Mr. Doar. That is correct.
Mr. Smith. Mr. Chairman, what is to be released to the press?

The CHAIRMAN. These draft Articles of Impeachment, together with another notebook which contains the actual detailed material which supports the Articles of Impeachment on which the proposed articles are based.

Mr. Smith. They will be released to the press?

Mr. Suitu. IIas Mr. St. Clair's argument yesterday been released to the press yet, Mr. Chairman?

The CHAIRMAN. That hasn't been. That's a part of the transcript. Mr. SMITH. Isn't this going to be a part of the transcript?

The CHAIRMAX. No; this, as you will recall, Mr. Smith, is the committee staff's presentation. Mr. St. Clair's argument or response that he made is going to be made a part of the total hearings when released accordingly.

Mr. DENNIS. Mr. Chairman, is it fair to release draft articles before we adopt them?

The CHAIRMAX. Well, they are designated as proposed articles. They are not anything that anyone will say is the product of the committee of what the committee accepts or doesn't accept, and it's not unlike any other document or resolution that is considered for purposes of debate before the House.

Mr. Dennis. I would respectfully submit, Mr. Chairman, that it is quite all right to have that here in the committee and to debate it, but it is prejudicial to the case to put it in the papers as an unadopted draft more or less of the committee. I don't think you ought to do that.

The CHAIRMAN. Mr. Doar.

Mr. Doar. Mr. Chairman, members of the committee, two books have been distributed to you this morning. One is a small book titled, Draft Articles of Impeachment. This is for your study and examination and consideration. There are five sets of proposed articles. They differ in form to some extent, they differ in substance, but they largely overlap with respect to theories of impeachment. The purpose of distributing the draft articles was to give the committee the opportunity to consider various forms of articles and various substantive provisions so that the committee would have today and tomorrow the opportunity to examine a wide range of possibilities in connection with their deliberation.

It was our thought, Mr. Jenner's and mine, that over the weekend we would, in an attempt to reflect members' views, try to work through these various articles to see if there were certain draft articles that met, in our judgment, the best reflected judgment and wisdom of the committee.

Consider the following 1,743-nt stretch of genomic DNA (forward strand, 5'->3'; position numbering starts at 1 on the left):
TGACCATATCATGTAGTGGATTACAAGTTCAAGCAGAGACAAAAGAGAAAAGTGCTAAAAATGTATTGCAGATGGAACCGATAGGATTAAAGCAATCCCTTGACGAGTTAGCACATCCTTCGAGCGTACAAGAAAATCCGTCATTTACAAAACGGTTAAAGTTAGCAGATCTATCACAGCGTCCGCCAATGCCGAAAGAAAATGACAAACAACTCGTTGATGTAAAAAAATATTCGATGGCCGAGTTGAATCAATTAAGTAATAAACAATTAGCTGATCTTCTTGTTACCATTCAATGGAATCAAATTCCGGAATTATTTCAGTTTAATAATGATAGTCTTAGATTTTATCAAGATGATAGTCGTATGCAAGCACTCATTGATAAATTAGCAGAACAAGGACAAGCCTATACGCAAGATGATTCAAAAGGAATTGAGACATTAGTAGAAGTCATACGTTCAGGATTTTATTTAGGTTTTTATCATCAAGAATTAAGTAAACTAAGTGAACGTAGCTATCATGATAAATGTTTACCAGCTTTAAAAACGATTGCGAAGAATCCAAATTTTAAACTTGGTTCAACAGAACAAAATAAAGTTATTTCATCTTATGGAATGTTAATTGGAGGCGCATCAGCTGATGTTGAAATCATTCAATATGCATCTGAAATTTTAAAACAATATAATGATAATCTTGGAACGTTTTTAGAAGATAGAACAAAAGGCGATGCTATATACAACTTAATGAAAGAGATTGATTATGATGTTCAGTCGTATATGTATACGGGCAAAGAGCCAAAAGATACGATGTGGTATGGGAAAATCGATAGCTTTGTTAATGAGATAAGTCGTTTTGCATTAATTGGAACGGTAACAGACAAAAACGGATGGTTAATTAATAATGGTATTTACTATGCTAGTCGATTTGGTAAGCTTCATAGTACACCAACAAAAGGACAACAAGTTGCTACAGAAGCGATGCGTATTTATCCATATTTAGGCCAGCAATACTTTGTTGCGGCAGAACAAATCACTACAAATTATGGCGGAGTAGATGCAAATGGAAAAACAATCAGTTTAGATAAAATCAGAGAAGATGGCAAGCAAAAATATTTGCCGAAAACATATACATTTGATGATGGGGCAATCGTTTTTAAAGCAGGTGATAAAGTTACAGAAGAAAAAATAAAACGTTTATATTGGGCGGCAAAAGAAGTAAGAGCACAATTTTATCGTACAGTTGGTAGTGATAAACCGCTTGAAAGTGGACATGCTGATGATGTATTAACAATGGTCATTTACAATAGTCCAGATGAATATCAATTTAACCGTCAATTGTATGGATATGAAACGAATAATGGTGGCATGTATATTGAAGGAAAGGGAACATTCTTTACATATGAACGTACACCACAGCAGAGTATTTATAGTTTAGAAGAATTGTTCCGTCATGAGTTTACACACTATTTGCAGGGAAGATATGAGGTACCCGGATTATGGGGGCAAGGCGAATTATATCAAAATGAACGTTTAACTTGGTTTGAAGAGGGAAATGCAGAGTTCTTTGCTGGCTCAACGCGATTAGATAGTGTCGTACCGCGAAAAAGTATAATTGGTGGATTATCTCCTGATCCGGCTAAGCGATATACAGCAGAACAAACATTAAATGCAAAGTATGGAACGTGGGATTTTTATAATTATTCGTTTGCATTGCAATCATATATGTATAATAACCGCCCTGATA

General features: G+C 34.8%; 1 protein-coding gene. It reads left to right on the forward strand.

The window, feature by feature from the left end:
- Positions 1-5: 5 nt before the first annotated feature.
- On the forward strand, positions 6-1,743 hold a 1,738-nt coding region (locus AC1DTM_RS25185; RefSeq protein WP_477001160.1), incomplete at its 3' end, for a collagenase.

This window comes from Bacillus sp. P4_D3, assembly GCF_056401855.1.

I would say to you that you should mark up your books on the draft articles, and that it is very easy to take one article out of one of the sections, there are five different sections, another article out of another section, strike language from one section, and it is designed to serve you, to be helpful for you, and at the same time to reserve for you the opportunity to consider various choices of words and various manners of presenting articles of impeachment. The other

book that we have distributed to you is called a Summary of Information, which is briefly in four parts, and not all of the parts are in the book yet, it will be by noon, or when you get back. We will ask you to leave your books at your desk, or just before the noon recess. That is the section on abuse of power, and a section dealing with criminal statutes, which some members indicated that they would like to have to consider so that they could see how criminal statutes relate to the overall picture.

And it would be our thought, Mr. Jenner's and mine, that in the next few days out of this summary of the evidence we would produce for you a far shorter document that sets forth our judgment, the law, and the ultimate facts and conclusions that would support whatever position the committee desired to take or to consider when they went into public session next Wednesday.

Now, I would like to speak to you briefly about a kind of a broad overview of the case.

Mr. SEIBERLING. Mr. Chairman, parliamentary inquiry before we begin.

The CHAIRMAN. Mr. Seiberling, I would hope that we would just permit Mr. Doar to go on. Any parliamentary inquiry

Mr. SEIBERLING. This does not relate to his presentation, but to the matter which was discussed before. Has the question of releasing the draft articles been decided? I thought Mr. Dennis raised the question of substance which the committee

The CHAIRMAN. Mr. Seiberling, that was decided.